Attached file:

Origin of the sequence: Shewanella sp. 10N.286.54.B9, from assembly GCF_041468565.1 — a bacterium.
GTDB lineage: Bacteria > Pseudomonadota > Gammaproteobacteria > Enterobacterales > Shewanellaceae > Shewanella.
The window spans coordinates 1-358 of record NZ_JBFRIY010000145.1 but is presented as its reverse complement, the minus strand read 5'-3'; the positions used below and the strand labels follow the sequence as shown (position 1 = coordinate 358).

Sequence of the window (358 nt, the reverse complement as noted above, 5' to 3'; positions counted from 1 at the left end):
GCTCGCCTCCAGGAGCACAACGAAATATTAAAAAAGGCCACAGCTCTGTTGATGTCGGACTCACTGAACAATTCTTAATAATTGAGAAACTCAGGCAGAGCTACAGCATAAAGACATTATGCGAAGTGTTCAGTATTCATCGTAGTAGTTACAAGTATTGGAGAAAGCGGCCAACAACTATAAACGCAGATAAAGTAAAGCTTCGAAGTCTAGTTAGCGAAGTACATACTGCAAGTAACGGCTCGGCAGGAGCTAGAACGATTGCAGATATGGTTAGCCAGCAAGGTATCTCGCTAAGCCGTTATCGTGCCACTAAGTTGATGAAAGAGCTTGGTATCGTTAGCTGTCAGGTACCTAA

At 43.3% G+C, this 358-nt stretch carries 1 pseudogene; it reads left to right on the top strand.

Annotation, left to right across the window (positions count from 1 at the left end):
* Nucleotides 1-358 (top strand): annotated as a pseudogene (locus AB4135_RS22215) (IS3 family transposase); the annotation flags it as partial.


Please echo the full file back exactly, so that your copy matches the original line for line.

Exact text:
Origin of the sequence: Shewanella sp. 10N.286.54.B9, from assembly GCF_041468565.1 — a bacterium.
GTDB lineage: Bacteria > Pseudomonadota > Gammaproteobacteria > Enterobacterales > Shewanellaceae > Shewanella.
The window spans coordinates 1-358 of record NZ_JBFRIY010000145.1 but is presented as its reverse complement, the minus strand read 5'-3'; the positions used below and the strand labels follow the sequence as shown (position 1 = coordinate 358).

Sequence of the window (358 nt, the reverse complement as noted above, 5' to 3'; positions counted from 1 at the left end):
GCTCGCCTCCAGGAGCACAACGAAATATTAAAAAAGGCCACAGCTCTGTTGATGTCGGACTCACTGAACAATTCTTAATAATTGAGAAACTCAGGCAGAGCTACAGCATAAAGACATTATGCGAAGTGTTCAGTATTCATCGTAGTAGTTACAAGTATTGGAGAAAGCGGCCAACAACTATAAACGCAGATAAAGTAAAGCTTCGAAGTCTAGTTAGCGAAGTACATACTGCAAGTAACGGCTCGGCAGGAGCTAGAACGATTGCAGATATGGTTAGCCAGCAAGGTATCTCGCTAAGCCGTTATCGTGCCACTAAGTTGATGAAAGAGCTTGGTATCGTTAGCTGTCAGGTACCTAA

At 43.3% G+C, this 358-nt stretch carries 1 pseudogene; it reads left to right on the top strand.

Annotation, left to right across the window (positions count from 1 at the left end):
* Nucleotides 1-358 (top strand): annotated as a pseudogene (locus AB4135_RS22215) (IS3 family transposase); the annotation flags it as partial.